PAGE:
While I was living my “punk rock years” between 2003 and 2009, I discovered a lot of groups who no longer appeal to me at all. In contrast King Prawn were certainly more highly regarded, and their music always seemed to have more weight than many others. Mixing ska, hip hop, ragga and punk (among other things) they were hugely influential on bands like Capdown, Random Hand and The King Blues, adding extra dimensions and depth to the UK punk scene. Unfortunately I got into the group just as they had announced their split in 2003, but that didn’t stop their four superb albums becoming part of my collection. So it was a pleasant surprise to hear that King Prawn had reformed last year in 2012. After embarking on their first tour for nearly a decade, the reignited outfit have just released some brand new material, and despite original bassist Babar Luck choosing to opt out of the KP resurrection, the magic is still there. And after spending the last few years with Asian Dub Foundation, frontman Al Rumjen continues to deliver the lyrics with vital urgency surging through his unmistakable vocals.

While ‘Done Days’ evokes the sound of the beaten and bruised rising defiantly, it goes way beyond basic “ska-punk” in terms of melody, allowing a hint of soulful maturity to colour the music. Then we get it’s AA side, the awesome and somewhat darker ‘A Solemn Man’, which carries on from where ‘Got The Thirst’ left off. It builds slowly from Spanish-flavoured discontent into a rousing middle section before making fine use of their new expanded brass section towards the end. There’s more to come too, as they have suggested that a new album is in the making. Good to have them back I say.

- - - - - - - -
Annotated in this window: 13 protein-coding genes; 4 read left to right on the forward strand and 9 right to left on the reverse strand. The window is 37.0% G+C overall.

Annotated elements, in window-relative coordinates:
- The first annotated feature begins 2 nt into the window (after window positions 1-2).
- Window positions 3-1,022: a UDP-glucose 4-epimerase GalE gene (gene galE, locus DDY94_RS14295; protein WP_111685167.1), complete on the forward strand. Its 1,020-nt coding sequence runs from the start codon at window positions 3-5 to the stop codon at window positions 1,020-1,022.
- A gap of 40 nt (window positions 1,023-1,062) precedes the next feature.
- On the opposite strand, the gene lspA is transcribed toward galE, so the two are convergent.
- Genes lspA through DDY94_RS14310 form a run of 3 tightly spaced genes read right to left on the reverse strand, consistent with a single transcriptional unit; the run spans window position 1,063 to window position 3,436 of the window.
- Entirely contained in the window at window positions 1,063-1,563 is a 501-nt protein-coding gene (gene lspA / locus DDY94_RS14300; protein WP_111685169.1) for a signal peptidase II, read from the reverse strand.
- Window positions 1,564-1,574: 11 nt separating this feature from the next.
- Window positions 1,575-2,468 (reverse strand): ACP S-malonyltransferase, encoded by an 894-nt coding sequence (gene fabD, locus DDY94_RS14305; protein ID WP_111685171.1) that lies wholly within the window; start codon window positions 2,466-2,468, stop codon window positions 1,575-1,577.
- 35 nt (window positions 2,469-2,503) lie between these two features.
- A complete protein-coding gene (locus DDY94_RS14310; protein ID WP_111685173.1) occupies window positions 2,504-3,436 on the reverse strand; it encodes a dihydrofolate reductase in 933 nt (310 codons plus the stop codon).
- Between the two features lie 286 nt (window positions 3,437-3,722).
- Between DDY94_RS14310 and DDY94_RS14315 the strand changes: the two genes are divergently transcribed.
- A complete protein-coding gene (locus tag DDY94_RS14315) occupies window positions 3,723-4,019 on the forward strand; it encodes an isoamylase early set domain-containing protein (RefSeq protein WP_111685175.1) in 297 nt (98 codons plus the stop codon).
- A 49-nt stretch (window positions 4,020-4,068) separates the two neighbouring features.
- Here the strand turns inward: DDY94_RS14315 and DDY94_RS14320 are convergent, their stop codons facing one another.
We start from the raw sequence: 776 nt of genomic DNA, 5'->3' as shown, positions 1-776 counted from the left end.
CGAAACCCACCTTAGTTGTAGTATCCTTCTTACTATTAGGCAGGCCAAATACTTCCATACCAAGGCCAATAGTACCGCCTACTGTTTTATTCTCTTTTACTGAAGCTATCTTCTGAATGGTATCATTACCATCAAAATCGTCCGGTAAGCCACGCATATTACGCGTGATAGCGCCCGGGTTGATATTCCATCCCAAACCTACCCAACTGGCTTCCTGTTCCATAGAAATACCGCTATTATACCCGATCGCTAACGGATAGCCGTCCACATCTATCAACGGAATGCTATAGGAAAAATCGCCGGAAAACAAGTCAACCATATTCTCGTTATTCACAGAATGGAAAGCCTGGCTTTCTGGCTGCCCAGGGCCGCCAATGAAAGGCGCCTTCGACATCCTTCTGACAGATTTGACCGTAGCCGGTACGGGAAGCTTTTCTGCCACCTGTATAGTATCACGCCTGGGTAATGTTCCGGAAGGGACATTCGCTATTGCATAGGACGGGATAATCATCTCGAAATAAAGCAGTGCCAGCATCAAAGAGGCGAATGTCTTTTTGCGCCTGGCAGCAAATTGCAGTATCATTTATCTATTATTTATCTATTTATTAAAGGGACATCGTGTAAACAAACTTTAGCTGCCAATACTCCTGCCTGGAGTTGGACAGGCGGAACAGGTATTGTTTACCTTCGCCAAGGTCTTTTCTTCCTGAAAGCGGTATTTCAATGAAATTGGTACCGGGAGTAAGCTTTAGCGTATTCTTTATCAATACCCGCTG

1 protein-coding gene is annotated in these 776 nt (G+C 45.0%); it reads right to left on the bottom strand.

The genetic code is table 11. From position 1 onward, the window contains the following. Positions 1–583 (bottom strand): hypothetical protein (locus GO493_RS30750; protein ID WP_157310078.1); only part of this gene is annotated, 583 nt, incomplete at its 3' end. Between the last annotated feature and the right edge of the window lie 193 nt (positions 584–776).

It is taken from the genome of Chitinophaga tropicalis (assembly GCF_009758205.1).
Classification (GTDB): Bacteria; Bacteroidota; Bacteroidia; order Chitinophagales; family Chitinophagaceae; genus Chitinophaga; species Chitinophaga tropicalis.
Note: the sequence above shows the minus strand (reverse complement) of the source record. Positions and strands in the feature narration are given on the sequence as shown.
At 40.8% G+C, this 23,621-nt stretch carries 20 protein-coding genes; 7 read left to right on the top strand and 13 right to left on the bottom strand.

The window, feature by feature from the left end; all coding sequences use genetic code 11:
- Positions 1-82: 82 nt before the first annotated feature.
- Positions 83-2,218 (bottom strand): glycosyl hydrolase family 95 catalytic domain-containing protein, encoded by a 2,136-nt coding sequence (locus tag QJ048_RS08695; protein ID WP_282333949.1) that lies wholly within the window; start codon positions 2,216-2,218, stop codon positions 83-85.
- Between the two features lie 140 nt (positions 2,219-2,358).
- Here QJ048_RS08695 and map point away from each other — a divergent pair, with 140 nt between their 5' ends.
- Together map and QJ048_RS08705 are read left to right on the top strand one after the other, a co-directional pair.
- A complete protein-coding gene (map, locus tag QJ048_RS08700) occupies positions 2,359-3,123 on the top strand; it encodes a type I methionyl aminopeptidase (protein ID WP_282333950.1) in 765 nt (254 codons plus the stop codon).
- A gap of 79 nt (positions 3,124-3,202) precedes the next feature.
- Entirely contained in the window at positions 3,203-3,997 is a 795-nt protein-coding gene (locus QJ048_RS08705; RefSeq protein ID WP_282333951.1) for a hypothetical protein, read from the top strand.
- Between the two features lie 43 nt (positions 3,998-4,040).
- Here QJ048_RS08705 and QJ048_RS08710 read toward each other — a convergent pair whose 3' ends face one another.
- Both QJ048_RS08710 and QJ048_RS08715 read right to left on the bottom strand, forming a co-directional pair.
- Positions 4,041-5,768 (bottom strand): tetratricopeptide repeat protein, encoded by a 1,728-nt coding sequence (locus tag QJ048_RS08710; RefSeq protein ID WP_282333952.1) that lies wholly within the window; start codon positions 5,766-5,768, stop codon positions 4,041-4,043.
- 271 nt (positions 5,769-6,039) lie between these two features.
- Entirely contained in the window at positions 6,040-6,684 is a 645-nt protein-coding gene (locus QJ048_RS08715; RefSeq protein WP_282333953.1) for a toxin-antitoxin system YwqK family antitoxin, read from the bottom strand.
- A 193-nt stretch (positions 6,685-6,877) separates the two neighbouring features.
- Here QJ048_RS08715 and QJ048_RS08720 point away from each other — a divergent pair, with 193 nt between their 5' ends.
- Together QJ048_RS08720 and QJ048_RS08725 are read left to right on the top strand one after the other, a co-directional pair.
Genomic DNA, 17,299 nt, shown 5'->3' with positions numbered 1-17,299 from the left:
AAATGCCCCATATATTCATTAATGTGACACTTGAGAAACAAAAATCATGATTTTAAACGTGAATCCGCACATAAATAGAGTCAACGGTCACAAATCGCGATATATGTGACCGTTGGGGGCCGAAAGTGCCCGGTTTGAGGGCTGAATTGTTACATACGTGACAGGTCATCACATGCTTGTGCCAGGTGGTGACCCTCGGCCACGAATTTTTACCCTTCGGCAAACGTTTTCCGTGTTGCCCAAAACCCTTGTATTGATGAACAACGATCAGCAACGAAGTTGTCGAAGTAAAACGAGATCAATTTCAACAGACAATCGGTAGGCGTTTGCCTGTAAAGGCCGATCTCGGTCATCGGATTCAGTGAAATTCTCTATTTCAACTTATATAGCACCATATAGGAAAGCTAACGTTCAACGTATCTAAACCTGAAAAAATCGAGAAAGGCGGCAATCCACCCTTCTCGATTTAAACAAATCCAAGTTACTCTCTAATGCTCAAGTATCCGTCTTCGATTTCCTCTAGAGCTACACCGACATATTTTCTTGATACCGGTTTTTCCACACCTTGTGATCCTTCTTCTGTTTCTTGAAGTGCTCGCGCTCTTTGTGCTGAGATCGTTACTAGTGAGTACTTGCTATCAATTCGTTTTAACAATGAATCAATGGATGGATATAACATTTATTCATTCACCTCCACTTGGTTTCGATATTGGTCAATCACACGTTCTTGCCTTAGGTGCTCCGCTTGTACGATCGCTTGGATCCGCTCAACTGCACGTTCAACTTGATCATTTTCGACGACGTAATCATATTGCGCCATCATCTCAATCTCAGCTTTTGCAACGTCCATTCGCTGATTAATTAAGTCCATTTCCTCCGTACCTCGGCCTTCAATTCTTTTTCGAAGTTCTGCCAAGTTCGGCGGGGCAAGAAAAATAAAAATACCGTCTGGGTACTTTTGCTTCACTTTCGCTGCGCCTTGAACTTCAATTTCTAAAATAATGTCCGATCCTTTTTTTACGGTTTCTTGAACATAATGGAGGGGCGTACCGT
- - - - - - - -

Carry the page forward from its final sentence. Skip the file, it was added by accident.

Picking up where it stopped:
An upbeat and sweetly melodic piece of indie pop brilliance from the rising four piece Drowners. In the summer of 2011, Drowners frontman Matthew Hitt found himself in New York City, the place where the Welsh born singer feels most at home. “I just like the way things look here. I like the way things are done here. I like how late everything happens,” he says. New York’s signature up-all-night energy courses through Drowners’ self-titled debut, which is due for release January 27 2014. “The early songs came out really short – I thought, well, I’ve already sung the chorus twice I don’t need to do it again, that’s what makes it a chorus! I think that being in New York influenced what I was trying to do with economy in song structure and instrumentation. It’s like, here’s what I’m trying to say. Okay, I said it. Now it’s over. Onto the next one.”  While in New York, Hitt also met likeminded souls, including future bandmates, Jack Ridley III (guitar, vocals), Erik Lee Snyder (bass) and Lakis E. Pavlou (drums).

After spending 2012 securing record deal and working hard on their gig schedule, they released a well-received EP ‘Between Us Girls’. The first single off Drowners’ eponymous debut ‘Luv, Hold Me Down’ is a propulsive slice of perfect garage pop. “It brings across this sort of jovial misery,” says Hitt, “It’s kind of pop, like a lot of the rest of the record, but lyrically, it’s not as shiny as seems.”

Rewind: 1995 (continued)
FINALLY. After months and months of reliving my musical memories from the glorious year 1995, I have completed the final chapter, and can now think about moving on to 1996. My epic 6 part 1995 ‘Best Of’ compilation will be online next week to coincide…